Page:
Doug Freebern sent me the link to an article entitled, "Is It Uncool to Be Kind?" It's an interview of Sharon Salzberg, a meditation teacher whom I admire very much. Here are a couple of excerpts:

In what way can kindness be a spiritual practice?

It's both an internal spiritual practice and it's an external practice. I think one doesn't have to have a kind of classically spiritual word for it, to define it or access it, but it's like a commitment. It's remembering what we care about.

Mostly, I think it has to do with attention. You're rushing down the street and somebody asks you for directions, and the first thing you feel is annoyance. Like, I'm in a hurry, can't you see? But then you stop and you look at them and they look a little forlorn maybe, certainly a little bit lost and uneasy. And you think, they trusted me, that's why they asked me. They have that kind of inclination and you stop and you talk to them and there's just that little moment of connection. If we pay attention to what's around us then I think that leads us - or that's a form itself, a form of kindness.
...
Having a commitment to being straightforward and being clear and being honest and caring about others allows us not to live in fear all the time. It's also considered a gift of fearlessness to others because it's almost like that's what we are radiating is this assurance that I'm not going to hurt you, I'm not going to try and take advantage of you or manipulate you or deceive you. People feel that, they definitely respond to that.
I like the observation that kindness is "remembering what we care about". It's easy to forget, isn't it, when we lack mindfulness. So once again, the meditative process is the key. "Knowing what's happening, while it's happening, no matter what it is" will help us remember what we care about in all circumstances.

Saturday, October 08, 2005

Maintaining the view

When meditation teachers talk about "maintaining the view" what they mean is seeing things as they truly are - and that includes seeing ourselves as fundamentally enlightened beings even though we are not fully awake to that reality. Lama Surya Das talks about maintaining the view during difficult times in his book, Awakening the Buddha Within. Here's part of what he says:
For all of us, there are times when it becomes particularly difficult to maintain the view. We can get caught up in our own patterns and lose sight of reality. Sometimes life is hard. We have financial problems, family problems, personal problems... Maintaining one's perspective, one's overarching view of reality, under difficult conditions can be a challenge even for meditation masters.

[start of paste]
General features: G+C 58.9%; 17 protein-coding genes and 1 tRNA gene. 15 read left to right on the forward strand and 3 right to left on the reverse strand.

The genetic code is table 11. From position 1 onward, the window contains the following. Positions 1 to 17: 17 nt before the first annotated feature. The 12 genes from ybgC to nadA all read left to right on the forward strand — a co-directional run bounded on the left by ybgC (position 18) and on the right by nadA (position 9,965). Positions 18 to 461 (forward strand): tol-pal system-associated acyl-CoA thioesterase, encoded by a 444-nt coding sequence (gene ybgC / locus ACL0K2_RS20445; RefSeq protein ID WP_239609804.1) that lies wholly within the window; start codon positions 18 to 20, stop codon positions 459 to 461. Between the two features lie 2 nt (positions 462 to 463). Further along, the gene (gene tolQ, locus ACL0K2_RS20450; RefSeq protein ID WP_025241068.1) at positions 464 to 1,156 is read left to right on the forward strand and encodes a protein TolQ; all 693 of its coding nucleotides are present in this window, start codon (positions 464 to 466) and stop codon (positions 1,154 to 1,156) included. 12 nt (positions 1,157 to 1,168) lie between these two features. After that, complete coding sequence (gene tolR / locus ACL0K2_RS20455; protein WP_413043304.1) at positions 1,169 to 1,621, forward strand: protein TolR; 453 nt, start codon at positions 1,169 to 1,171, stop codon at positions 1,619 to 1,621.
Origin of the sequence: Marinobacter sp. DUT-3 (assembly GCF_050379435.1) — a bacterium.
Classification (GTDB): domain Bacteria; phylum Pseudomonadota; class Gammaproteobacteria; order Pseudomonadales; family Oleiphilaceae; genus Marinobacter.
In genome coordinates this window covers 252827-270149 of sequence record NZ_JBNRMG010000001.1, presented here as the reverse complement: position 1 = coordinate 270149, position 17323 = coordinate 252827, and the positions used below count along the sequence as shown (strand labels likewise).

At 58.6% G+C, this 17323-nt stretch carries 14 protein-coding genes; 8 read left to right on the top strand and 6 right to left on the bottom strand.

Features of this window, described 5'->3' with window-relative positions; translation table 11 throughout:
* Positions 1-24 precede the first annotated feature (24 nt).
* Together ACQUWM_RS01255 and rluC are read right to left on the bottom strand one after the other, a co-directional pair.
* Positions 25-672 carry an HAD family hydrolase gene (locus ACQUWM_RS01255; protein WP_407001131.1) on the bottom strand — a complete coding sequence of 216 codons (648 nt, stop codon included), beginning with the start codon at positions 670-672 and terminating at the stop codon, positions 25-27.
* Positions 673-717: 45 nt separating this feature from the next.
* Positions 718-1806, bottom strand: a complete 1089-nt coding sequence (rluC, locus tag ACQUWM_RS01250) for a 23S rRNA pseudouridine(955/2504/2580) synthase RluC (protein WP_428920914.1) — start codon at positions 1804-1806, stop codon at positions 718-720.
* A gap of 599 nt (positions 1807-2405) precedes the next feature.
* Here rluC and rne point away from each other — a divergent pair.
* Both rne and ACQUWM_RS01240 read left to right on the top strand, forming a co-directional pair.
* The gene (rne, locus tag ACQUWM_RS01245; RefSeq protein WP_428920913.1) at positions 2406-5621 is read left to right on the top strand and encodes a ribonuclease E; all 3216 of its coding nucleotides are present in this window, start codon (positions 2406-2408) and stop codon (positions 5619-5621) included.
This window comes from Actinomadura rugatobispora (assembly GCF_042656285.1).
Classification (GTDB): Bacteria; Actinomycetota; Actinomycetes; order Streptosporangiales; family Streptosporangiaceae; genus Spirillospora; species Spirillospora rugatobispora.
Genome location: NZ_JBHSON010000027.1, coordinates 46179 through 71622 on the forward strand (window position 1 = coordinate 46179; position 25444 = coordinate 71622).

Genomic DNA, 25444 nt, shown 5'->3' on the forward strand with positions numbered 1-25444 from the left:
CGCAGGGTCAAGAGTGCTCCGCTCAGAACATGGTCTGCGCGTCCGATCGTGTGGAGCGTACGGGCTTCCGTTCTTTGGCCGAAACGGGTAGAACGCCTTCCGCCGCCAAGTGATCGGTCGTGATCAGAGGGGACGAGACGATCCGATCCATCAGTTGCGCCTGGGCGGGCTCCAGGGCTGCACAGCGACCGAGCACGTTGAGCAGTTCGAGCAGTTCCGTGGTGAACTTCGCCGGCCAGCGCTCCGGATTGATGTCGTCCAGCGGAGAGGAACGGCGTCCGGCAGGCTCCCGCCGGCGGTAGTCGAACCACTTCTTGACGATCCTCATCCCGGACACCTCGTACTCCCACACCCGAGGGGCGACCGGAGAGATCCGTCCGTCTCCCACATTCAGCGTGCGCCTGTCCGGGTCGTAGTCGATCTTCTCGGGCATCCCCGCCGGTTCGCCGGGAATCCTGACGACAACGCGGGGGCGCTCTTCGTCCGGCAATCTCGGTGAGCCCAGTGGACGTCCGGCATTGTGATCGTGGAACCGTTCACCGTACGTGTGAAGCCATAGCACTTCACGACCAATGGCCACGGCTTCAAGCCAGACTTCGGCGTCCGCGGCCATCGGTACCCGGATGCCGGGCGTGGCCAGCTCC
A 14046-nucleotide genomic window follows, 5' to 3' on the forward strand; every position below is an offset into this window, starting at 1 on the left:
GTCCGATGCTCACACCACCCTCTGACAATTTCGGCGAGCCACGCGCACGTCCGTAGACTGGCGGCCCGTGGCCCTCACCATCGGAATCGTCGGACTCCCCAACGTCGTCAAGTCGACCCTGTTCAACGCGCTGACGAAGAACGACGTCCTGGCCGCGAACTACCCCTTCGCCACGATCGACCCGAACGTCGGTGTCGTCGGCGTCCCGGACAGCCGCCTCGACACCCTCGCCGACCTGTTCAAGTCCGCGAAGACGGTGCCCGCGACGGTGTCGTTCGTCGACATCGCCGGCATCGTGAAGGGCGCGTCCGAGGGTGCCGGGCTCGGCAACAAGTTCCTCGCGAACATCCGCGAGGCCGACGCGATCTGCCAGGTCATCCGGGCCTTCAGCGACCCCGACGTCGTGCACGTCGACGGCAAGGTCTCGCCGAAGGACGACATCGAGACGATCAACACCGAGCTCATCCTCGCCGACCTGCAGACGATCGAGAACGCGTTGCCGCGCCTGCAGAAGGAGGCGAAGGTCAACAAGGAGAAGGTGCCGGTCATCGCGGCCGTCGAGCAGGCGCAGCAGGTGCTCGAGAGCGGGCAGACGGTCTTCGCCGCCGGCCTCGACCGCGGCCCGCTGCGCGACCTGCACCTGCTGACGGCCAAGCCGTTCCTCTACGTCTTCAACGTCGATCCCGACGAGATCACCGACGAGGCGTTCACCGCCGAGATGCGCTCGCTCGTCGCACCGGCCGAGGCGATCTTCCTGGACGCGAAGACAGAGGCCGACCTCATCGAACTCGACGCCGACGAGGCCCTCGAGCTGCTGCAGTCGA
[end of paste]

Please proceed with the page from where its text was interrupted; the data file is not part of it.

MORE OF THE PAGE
...
The more we can train ourselves and learn how to maintain mindfulness and "hang in there" even for the briefest of moments, the more we mature and grow in breadth and depth. We don't need to hang out in ghostly cemeteries at night to find things that frighten us. We face such situations every day. Sometimes it is a particularly disturbing person whom we are afraid to touch or reach out to. Sometimes it's something as simple as not wanting to make an unpleasant phone call because we fear what we will hear. At other times it's facing the challenge of a genuine life-and-death problem

We train in maintaining the view in times of crisis so we learn not to shut our eyes and avoid reality or responsibility. It's too easy to rely on fears, denial and other defense mechanisms to shield us from life's painful moments. Maintaining the view helps us open our constricted minds and tender hearts, allowing the world in rather than walling it out.
...
Facing our fears and anxieties is a way of using painful emotions to work any and all situations. In this meditation training, we use passions, illness, crisis, and conflict to cultivate wisdom, compassion, understanding, and fearless courage. In this way we can actually purify our habitual, unsatisfying cravings and aversions (I like, I don't like; I want, I don't want). Thus we loosen the grip of our negative patterns... opening the way for a more open, accepting, and joyful love of life.

I think the point about not avoiding reality or responsibility is so important. Seeing how we have contributed to our own negative patterns and then deciding to make different choices is one way of both cultivating wisdom and taking responsibility. Of course, difficult situations often involve circumstances that are quite out of our control. But our response to such situations tend to follow conditioned patterns that are often negative or unskillful. These we can, indeed, change through a combination of aspiration and diligence.

Friday, October 07, 2005

Friday Cat Blogging!

Here's Leroy, stretched out on the futon.

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Photo by Ellie Finlay

More on calm

Here are three other offerings from The Little Book of Calm by Paul Wilson:

Make Your Work Important

The difference between abject drudgery and noble, uplifting work is often no more than perspective.

Treat your work as important, and the satisfaction that flows will work towards helping you unwind.

Love the Moment